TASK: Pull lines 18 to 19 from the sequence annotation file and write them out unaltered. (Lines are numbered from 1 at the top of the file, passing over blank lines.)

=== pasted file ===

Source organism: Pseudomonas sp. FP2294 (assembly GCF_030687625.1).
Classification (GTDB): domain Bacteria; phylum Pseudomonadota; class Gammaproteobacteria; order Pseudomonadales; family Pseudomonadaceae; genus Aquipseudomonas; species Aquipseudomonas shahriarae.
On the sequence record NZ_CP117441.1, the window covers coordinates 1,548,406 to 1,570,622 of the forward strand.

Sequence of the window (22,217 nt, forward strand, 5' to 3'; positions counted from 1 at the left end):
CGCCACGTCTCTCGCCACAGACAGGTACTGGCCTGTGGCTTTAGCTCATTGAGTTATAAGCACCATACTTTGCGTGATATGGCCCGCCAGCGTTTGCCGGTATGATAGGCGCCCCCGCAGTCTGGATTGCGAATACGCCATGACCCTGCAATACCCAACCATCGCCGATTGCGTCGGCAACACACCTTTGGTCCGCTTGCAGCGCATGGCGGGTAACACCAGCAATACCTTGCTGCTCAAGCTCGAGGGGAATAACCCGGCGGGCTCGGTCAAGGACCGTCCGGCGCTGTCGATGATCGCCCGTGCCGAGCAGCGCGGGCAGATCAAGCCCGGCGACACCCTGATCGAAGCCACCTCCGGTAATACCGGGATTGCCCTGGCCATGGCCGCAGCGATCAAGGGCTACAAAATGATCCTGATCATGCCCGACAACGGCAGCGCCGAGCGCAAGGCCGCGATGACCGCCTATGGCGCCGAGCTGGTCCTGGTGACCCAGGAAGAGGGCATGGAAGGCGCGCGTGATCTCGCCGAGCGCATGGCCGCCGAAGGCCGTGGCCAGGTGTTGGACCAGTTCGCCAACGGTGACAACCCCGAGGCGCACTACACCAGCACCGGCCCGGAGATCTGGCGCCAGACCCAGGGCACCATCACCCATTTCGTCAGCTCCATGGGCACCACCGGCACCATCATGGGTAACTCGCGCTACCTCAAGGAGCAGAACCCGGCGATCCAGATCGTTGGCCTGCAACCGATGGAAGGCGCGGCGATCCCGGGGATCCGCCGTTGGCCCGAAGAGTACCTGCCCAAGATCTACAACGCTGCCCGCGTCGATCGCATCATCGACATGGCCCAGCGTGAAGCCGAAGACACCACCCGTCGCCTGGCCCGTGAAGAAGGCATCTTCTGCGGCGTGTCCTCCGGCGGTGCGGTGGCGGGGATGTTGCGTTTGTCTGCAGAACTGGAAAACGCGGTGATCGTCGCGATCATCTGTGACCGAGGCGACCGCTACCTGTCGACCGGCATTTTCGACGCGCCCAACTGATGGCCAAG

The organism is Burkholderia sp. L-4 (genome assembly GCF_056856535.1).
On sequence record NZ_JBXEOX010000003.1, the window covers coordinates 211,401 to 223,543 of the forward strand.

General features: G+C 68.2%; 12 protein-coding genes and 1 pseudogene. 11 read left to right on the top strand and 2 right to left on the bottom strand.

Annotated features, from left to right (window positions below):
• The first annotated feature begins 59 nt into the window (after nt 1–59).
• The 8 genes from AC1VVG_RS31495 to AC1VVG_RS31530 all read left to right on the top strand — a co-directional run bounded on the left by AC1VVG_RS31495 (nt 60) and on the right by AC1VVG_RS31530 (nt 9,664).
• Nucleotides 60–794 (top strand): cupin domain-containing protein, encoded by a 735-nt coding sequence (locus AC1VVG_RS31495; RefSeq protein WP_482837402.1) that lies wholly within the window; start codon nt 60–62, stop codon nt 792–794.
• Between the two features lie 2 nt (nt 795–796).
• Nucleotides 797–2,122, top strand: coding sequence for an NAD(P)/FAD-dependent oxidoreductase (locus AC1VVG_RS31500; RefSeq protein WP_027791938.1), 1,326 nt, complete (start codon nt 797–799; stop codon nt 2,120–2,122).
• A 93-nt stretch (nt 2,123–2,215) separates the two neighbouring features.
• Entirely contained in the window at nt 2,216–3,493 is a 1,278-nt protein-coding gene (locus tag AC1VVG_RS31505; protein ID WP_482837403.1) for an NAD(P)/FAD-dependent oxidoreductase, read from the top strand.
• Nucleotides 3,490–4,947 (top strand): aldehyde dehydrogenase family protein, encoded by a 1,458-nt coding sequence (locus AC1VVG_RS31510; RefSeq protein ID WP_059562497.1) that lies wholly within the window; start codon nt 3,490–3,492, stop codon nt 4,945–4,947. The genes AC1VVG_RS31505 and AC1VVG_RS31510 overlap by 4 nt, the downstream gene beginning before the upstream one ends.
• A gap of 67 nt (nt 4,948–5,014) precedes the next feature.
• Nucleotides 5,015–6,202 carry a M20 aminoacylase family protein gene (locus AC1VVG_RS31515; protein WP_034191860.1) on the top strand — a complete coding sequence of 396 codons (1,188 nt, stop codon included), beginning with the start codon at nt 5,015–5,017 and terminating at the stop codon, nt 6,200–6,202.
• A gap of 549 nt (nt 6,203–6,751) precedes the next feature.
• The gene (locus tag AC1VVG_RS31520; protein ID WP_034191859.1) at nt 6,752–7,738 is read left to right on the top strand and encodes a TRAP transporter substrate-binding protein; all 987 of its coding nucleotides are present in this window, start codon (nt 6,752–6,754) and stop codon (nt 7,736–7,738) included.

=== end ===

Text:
• A gap of 67 nt (nt 4,948–5,014) precedes the next feature.
• Nucleotides 5,015–6,202 carry a M20 aminoacylase family protein gene (locus AC1VVG_RS31515; protein WP_034191860.1) on the top strand — a complete coding sequence of 396 codons (1,188 nt, stop codon included), beginning with the start codon at nt 5,015–5,017 and terminating at the stop codon, nt 6,200–6,202.